This weekend I made a batch of (one of) my favorite chocolate chip cookies recipes. They were delicious, but I started thinking of ways I could make them even better and decided to try the recipe with some minor changes. Results were excellent! In fact, these "Stand Mixer Chocolate Chunk Cookies" reminded me of the famous Jacques Torres cookies. They are packed with chocolate, but still reasonably thick. Here's the photo and new recipe. I put all my notes and changes below.
Ultimate Stand Mixer Chocolate Chunk Cookies
2 ½ cups unbleached all purpose flour (320 to 350 grams) -- see note about measuring
¾ teaspoon baking soda
½ teaspoon salt
8 oz unsalted butter, cold, cut into pieces (230 grams)
1 cup very firmly packed light brown sugar (240 grams)
¾ cup granulated sugar (144 grams)
2 large eggs, room temperature (100 grams)
1 ½ teaspoons vanilla extract
1 cup nuts, chopped and toasted (I use either walnuts or pecans)
14-15 oz chopped, good quality chocolate
Stir together the flour, baking soda and salt; set side.
Beat cold butter until creamy in bowl of a stand mixer fitted with the paddle attachment. Add both sugars and continue for 4-5 minutes. Add the eggs one at a time, beating for a full minute after each egg and another minute or two after both eggs have been added. Beat in the vanilla.
With mixer on lowest speed or by hand (I always do this part by hand), add dry ingredients. When incorporated, add chocolate chips and nuts and stir to mix. Dump the dough out onto a sheet of waxed paper, wrap it tightly and chill for 24 hours or as long as you can wait or shape the dough into golf ball size balls and chill the ready-formed balls of dough.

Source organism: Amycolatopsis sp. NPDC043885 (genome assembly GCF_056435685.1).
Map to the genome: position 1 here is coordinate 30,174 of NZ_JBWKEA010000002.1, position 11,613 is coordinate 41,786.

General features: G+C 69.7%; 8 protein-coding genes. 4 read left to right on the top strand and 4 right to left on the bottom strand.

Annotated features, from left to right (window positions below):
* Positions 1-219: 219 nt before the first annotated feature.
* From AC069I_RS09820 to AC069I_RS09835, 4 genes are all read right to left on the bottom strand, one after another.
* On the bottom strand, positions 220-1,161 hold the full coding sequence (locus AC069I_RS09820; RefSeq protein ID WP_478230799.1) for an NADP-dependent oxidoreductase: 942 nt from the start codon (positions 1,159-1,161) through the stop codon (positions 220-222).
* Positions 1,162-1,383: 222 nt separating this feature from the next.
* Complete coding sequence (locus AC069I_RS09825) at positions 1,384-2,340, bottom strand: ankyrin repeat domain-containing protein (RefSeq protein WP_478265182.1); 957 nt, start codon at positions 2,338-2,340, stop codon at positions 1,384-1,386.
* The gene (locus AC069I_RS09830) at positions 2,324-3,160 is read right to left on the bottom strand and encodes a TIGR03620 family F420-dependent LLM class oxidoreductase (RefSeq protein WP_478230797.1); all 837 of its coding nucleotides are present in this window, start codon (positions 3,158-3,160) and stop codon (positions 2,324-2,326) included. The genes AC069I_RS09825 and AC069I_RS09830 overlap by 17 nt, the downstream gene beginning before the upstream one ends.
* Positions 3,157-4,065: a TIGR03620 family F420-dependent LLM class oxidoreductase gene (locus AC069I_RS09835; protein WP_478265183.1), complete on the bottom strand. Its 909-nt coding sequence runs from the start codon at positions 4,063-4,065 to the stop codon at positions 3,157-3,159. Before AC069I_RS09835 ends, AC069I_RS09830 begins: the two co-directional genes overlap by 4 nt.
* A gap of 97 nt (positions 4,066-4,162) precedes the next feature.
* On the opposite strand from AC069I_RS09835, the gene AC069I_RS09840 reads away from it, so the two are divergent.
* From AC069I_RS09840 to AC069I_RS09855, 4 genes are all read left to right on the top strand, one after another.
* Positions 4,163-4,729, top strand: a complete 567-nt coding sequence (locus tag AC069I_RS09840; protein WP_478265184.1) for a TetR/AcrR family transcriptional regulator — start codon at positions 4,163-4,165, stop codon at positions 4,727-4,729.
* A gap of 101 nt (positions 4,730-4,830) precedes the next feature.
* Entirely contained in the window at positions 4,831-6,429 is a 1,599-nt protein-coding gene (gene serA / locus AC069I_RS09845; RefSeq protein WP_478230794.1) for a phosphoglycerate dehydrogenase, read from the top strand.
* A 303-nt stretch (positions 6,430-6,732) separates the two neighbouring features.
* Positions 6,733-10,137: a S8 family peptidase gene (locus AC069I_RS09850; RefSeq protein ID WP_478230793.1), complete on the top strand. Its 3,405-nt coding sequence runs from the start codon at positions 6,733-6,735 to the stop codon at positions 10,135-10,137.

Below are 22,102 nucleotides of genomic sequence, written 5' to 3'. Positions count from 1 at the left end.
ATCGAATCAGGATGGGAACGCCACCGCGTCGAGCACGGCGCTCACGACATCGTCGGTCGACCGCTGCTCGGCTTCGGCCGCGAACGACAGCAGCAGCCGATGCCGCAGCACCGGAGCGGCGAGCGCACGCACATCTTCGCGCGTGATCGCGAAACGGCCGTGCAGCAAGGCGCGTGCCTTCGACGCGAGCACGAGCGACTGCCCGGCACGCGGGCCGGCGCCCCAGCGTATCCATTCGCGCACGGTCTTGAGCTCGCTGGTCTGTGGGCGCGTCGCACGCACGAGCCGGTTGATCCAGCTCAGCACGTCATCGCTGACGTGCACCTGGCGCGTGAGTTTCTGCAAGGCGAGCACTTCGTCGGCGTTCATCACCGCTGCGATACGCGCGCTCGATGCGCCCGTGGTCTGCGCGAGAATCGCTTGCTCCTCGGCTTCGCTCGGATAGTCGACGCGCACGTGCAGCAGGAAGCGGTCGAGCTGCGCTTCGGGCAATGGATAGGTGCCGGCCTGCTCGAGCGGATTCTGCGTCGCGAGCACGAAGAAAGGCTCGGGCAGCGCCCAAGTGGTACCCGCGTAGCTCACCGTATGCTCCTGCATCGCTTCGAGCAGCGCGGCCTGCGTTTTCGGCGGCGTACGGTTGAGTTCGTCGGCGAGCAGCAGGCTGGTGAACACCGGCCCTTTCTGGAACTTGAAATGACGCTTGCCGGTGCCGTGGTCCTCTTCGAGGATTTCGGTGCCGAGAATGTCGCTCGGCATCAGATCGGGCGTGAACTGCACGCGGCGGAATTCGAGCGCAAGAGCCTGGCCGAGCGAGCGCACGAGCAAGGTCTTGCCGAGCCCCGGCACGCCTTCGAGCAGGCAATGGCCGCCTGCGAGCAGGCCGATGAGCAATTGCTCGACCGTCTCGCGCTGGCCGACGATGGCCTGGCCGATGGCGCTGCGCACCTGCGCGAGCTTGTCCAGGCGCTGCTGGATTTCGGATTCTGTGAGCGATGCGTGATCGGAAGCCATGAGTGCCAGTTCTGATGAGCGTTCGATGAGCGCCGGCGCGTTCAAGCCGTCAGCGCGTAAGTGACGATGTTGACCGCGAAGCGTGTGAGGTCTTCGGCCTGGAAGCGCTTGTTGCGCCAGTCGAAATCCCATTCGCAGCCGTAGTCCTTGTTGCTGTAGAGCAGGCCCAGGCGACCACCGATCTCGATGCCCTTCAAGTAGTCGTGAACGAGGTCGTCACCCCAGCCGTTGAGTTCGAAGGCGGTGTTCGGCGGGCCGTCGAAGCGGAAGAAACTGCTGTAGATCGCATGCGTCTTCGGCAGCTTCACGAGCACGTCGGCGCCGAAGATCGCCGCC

Arrange cookie balls on ungreased cookie sheets spacing about 3 inches apart. Flatten a little to resemble a hockey puck, about ¾inch high.
Bake at 350 degrees F for 12-15 minutes (check at 10, depending on size scoops you actually used). Edges should be golden brown. Let sit at room temperature 5 minutes before taking off baking pan.
Makes about 32 cookies
Note: I've made these a couple of times and each time the cookies were a different thickness. To nail down what was going on, I varied the amount of flour by 30 grams. Cookies made with 320 grams of flour were quite a bit thinner than the 350 gram measure. Because 2 ½ cups of flour can have a different weight every time, I'm keeping that measure the same. But if don't have a scale and your cookies are coming out thinner than you'd like, try adding 3 tablespoons of flour.
More note on where this recipe came from
---First, the old recipe called for the unusual step of adding the eggs in little spoonfuls at a time. Using that method made a great cookie, but I wanted to see what would happen if I just added the eggs the usual way and beat them for a while
---The old recipe called for 1 ¼ teaspoons baking soda which seemed like a lot. I cut it down to ¾ teaspoons just to see what would happen.
---The old recipe called for 3 cups of chocolate chips. Because this dough has a pretty high ratio of flour to butter, I thought perhaps it could accommodate a higher quality, higher cocoa fat chocolate. I like good chocolate as much as the next person, but a lot of times I’ll put it in cookies and the extra fat will cause the cookies to spread more than they would have with regular chocolate chips. With this dough, it seemed like I could use a ton of good chocolate and not worry about the spreading.
---And finally, rather than bake the cookies at 400, I baked the cookies at the usual temperature of 350.
According to the (late) author of the original recipe, the cookies are better after the dough has chilled for 24 hours. I believe that to be true, but the cookies I baked after a couple of hours of chilling were delicious. Now I need to go buy some really good chocolate to put in the next batch.
Oh, one more thing. You can make these without a stand mixer, but the recipe involves beating cold butter and a lot of creaming, so a stand mixer really comes in handy and I needed a good name for the recipe.